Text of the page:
Recently I was at a house party where I met a bunch of new people for the first time. I realized I hadn’t taken my meds that evening yet, so proceeded to do so. Don’t get me wrong, I didn’t stand on a chair in the middle of the room and make a point of what I was doing but at the same time I didn’t go hide in a room alone to take them either.
During the course of taking them I had a guy stop me and ask if I had any more and could he buy some off me. I then realised he thought I was taking ecstasy or something similar. I went on to explain what they were, ‘outing myself’ (again) regarding my status.
Being positive for nearly seven years, you start to forget about some of the reactions people give you, which I won’t bore you with as you have probably read/heard them a million times. In the process of giving the usual spiel of "yes I am fine", meds, bloods, hospital appointments, etc. I began to realise how HIV has actually been good to me – yeah, you read that right, it has been good to me, here’s how…
1. I will probably live longer than you.
Yes. Going to have bloods done and get an examination every 4-6 months means doctors will pick up on anything out of the ordinary pretty quickly in comparison to someone who never visits a consultant or G.P. The sooner it is picked up, the sooner it can be treated. Health warriors unite!
2. I am stronger than ever before.
Okay, so I am not the Hulk or Thor (I wish). However I am a lot stronger. I know my status and I know how to manage it. I am monitored frequently enough to be able to not let anything bad happen (see above) where possible. So physically, yeah it kicks my immune system's ass, but mentally it has made me so much stronger as a person. You take a lot of shit from a lot of people and it is not fair, right or acceptable but what that does for you is make you mentally stronger overall. Thanks assholes. I am better than I was before *insert nail polish emoji*
3. My outlook on people and the world is a lot better.
Okay, so I was never prejudiced, racist or anything like that, but the younger me was a lot more judgemental than the current me. The social stigma that comes with living with HIV has definitely taught me a few life lessons. Again, I didn’t deserve the stigma, nobody does, but when it comes along, it is a massive light-bulb moment where you realise that you may need to re-evaluate yourself and your opinions. Suddenly I realised not to be so quick to judge others, and overall you become a lot more open-minded and accepting of people and things.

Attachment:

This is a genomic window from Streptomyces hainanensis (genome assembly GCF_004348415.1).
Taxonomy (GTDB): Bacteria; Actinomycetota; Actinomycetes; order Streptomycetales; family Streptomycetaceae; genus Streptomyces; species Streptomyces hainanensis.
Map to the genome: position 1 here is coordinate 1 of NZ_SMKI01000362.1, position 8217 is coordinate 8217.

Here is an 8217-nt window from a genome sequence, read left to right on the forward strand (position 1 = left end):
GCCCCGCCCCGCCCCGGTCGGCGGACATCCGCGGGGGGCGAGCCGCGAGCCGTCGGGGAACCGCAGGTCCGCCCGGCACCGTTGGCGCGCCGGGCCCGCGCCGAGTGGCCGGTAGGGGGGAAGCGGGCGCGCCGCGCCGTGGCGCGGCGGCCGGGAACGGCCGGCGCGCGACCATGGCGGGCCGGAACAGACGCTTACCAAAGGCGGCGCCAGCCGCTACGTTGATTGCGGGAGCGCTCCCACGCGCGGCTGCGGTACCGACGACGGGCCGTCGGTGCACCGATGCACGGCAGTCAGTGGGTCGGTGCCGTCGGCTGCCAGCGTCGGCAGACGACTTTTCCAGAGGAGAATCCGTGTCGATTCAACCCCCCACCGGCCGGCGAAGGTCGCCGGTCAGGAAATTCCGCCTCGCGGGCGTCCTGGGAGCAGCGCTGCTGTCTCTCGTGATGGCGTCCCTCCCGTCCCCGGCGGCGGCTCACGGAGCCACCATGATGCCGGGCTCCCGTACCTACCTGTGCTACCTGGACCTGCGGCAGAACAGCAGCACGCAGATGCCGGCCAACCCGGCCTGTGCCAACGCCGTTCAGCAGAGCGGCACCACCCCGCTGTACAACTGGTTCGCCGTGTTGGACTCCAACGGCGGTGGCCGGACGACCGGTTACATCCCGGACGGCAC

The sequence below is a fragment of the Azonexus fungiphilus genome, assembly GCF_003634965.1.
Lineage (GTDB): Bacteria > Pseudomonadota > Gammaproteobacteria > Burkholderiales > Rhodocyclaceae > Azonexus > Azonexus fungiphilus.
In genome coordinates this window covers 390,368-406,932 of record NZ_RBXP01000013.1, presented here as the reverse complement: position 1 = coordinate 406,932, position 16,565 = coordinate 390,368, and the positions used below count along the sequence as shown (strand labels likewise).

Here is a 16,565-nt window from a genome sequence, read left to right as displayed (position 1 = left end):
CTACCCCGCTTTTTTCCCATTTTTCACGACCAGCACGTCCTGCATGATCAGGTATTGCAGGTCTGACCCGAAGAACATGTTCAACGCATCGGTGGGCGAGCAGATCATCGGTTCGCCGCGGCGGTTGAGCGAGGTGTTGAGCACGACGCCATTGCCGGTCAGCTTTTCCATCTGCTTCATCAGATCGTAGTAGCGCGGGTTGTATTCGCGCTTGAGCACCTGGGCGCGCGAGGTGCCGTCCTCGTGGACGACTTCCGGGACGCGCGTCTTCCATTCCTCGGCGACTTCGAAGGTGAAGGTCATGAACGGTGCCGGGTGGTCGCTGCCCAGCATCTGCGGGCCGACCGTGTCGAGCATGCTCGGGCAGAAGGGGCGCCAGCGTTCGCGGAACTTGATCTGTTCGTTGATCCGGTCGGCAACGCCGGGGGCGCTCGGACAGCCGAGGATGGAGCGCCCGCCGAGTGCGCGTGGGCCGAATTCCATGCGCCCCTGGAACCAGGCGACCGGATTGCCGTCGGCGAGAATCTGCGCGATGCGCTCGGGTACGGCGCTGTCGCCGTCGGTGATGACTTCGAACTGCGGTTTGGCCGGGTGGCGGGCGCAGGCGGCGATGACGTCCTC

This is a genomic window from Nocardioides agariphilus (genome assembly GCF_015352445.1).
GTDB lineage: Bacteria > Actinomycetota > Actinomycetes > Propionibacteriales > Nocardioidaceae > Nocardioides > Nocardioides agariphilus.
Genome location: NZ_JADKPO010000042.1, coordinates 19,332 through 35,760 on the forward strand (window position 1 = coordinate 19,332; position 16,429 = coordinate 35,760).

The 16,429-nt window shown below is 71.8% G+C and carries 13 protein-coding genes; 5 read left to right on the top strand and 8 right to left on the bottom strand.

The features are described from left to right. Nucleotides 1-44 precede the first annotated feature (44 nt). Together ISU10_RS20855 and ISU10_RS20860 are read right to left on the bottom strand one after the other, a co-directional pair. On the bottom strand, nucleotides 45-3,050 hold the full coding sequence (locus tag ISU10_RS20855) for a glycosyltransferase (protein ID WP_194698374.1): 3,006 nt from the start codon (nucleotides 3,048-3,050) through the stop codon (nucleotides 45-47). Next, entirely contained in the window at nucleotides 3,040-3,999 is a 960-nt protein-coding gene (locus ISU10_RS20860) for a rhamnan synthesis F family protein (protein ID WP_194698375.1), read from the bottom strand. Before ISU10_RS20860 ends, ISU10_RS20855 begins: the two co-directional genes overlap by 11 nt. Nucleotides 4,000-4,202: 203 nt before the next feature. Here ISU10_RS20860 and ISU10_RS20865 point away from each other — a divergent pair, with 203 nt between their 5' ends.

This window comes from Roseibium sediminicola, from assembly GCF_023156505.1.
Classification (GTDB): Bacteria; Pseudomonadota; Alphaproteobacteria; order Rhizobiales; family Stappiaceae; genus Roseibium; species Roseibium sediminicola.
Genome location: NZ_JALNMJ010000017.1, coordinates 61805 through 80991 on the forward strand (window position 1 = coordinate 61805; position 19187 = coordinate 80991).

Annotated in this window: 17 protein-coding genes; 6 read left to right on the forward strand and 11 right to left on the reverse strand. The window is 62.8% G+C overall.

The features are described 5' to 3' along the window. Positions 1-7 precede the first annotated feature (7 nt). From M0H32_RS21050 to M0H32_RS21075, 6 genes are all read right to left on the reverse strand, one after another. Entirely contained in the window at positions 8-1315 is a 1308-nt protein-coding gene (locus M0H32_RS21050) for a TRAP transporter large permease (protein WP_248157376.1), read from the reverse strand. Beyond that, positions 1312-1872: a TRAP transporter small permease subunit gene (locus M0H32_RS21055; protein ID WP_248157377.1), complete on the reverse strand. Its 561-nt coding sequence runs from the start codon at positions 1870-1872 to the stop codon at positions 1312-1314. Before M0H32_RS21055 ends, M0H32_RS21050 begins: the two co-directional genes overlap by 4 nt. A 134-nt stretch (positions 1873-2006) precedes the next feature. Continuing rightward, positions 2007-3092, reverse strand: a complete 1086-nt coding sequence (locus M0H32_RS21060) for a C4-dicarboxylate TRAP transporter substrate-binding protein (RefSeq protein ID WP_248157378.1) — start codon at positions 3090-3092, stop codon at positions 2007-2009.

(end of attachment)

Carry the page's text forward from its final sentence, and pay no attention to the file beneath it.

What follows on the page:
4. I have become more grateful.
“Do you know who gave it to you? What would you say or do to them if you had the chance?” The number of times I’ve heard this and people are itching for the response. Just to put it out there, I am 99% sure I know where I got it from. It is one of two people. If I could get 100% confirmation would I want to? No. You ask why? Because what difference is it going to make now? Absolutely none at all. There is no resentment towards the guy who gave it to me either way, however what I am grateful for the most is the ability to be undetectable. It isn’t a cure but it gives me a healthy life. I am grateful for those who campaigned, died and fought to get drugs administered; otherwise I probably would have been dead about six and a half years ago.
5. I became an educator to others.
This is by far my favourite of the five reasons HIV has been good to me. Now for those who don’t know me, I pretty much didn’t have a fucking clue about HIV until I needed to know when I was diagnosed in my GP’s room in August 2009. As a gay man, that is pretty shit, I should have educated myself better – lesson learnt! So one thing I made sure I did was go around educating all my friends and family – gay or straight.
The best thing out of a bad situation was that so many of my mates went and got tested for HIV following my diagnosis. They wanted to know their status. When something like HIV hits close to home it becomes a wake-up call for everyone else. Now don’t get me wrong - I am no expert on all things HIV but what I have managed to achieve over the last seven years is to break down the stigma surrounding the disease within my own social and family circle.
Going further than that, I have done radio interviews, magazine interviews and even got naked to help fight the taboos and stigma. This is something that I continue to do and will do as long as I am living. If it stops one person from taking their life because of a positive diagnosis or it prevents someone from actually contracting HIV, then this is all worth it.
Right, so back to this house party….
I am pretty sure the guy I was speaking to left well informed, which probably wasn't what he expected to happen whilst at a house party. What did he leave thinking beyond that? I am not 100% sure of the answer.
What did I leave thinking? Well, I thought, "You know what, HIV? You have tried and tested me beyond my limitations, but at the same time you’ve been pretty damn good to me."